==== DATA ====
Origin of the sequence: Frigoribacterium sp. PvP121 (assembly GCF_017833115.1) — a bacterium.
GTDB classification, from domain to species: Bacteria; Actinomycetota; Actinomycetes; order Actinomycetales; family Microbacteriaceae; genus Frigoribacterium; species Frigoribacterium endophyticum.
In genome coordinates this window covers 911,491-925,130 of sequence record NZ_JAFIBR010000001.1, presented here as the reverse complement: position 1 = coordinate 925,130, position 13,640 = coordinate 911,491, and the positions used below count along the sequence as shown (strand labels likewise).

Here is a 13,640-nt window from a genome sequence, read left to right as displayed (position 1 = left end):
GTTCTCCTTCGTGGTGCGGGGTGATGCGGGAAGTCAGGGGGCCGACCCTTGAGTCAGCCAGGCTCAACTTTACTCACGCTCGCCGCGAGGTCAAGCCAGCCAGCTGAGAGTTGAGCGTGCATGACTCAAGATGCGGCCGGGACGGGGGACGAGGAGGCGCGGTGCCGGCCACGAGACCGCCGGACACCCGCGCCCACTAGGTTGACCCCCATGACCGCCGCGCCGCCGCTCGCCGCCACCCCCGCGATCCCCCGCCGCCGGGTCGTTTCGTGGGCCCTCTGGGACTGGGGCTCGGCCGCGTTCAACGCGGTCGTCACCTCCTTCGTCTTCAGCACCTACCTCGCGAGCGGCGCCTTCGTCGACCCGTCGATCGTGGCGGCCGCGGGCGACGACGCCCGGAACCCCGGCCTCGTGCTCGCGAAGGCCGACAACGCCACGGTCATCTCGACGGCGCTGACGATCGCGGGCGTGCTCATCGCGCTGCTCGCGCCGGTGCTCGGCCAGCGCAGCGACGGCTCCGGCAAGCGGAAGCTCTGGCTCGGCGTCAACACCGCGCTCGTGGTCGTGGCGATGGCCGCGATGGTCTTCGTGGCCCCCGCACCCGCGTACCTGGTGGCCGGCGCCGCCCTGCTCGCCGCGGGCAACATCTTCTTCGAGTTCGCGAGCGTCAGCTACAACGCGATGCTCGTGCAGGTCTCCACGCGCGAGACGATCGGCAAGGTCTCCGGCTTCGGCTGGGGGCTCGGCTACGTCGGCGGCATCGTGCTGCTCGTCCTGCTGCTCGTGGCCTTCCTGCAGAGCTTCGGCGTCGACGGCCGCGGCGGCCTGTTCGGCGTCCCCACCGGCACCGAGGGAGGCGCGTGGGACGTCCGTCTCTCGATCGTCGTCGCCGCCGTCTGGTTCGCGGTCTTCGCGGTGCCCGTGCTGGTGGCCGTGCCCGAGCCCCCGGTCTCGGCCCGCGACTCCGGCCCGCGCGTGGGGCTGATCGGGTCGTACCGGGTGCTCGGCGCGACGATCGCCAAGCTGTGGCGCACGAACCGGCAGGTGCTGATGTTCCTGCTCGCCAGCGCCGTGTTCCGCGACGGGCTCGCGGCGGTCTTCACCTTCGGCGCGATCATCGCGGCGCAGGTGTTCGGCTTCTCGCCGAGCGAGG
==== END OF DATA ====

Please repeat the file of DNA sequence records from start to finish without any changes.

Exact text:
Origin of the sequence: Frigoribacterium sp. PvP121 (assembly GCF_017833115.1) — a bacterium.
GTDB classification, from domain to species: Bacteria; Actinomycetota; Actinomycetes; order Actinomycetales; family Microbacteriaceae; genus Frigoribacterium; species Frigoribacterium endophyticum.
In genome coordinates this window covers 911,491-925,130 of sequence record NZ_JAFIBR010000001.1, presented here as the reverse complement: position 1 = coordinate 925,130, position 13,640 = coordinate 911,491, and the positions used below count along the sequence as shown (strand labels likewise).

Here is a 13,640-nt window from a genome sequence, read left to right as displayed (position 1 = left end):
GTTCTCCTTCGTGGTGCGGGGTGATGCGGGAAGTCAGGGGGCCGACCCTTGAGTCAGCCAGGCTCAACTTTACTCACGCTCGCCGCGAGGTCAAGCCAGCCAGCTGAGAGTTGAGCGTGCATGACTCAAGATGCGGCCGGGACGGGGGACGAGGAGGCGCGGTGCCGGCCACGAGACCGCCGGACACCCGCGCCCACTAGGTTGACCCCCATGACCGCCGCGCCGCCGCTCGCCGCCACCCCCGCGATCCCCCGCCGCCGGGTCGTTTCGTGGGCCCTCTGGGACTGGGGCTCGGCCGCGTTCAACGCGGTCGTCACCTCCTTCGTCTTCAGCACCTACCTCGCGAGCGGCGCCTTCGTCGACCCGTCGATCGTGGCGGCCGCGGGCGACGACGCCCGGAACCCCGGCCTCGTGCTCGCGAAGGCCGACAACGCCACGGTCATCTCGACGGCGCTGACGATCGCGGGCGTGCTCATCGCGCTGCTCGCGCCGGTGCTCGGCCAGCGCAGCGACGGCTCCGGCAAGCGGAAGCTCTGGCTCGGCGTCAACACCGCGCTCGTGGTCGTGGCGATGGCCGCGATGGTCTTCGTGGCCCCCGCACCCGCGTACCTGGTGGCCGGCGCCGCCCTGCTCGCCGCGGGCAACATCTTCTTCGAGTTCGCGAGCGTCAGCTACAACGCGATGCTCGTGCAGGTCTCCACGCGCGAGACGATCGGCAAGGTCTCCGGCTTCGGCTGGGGGCTCGGCTACGTCGGCGGCATCGTGCTGCTCGTCCTGCTGCTCGTGGCCTTCCTGCAGAGCTTCGGCGTCGACGGCCGCGGCGGCCTGTTCGGCGTCCCCACCGGCACCGAGGGAGGCGCGTGGGACGTCCGTCTCTCGATCGTCGTCGCCGCCGTCTGGTTCGCGGTCTTCGCGGTGCCCGTGCTGGTGGCCGTGCCCGAGCCCCCGGTCTCGGCCCGCGACTCCGGCCCGCGCGTGGGGCTGATCGGGTCGTACCGGGTGCTCGGCGCGACGATCGCCAAGCTGTGGCGCACGAACCGGCAGGTGCTGATGTTCCTGCTCGCCAGCGCCGTGTTCCGCGACGGGCTCGCGGCGGTCTTCACCTTCGGCGCGATCATCGCGGCGCAGGTGTTCGGCTTCTCGCCGAGCGAGG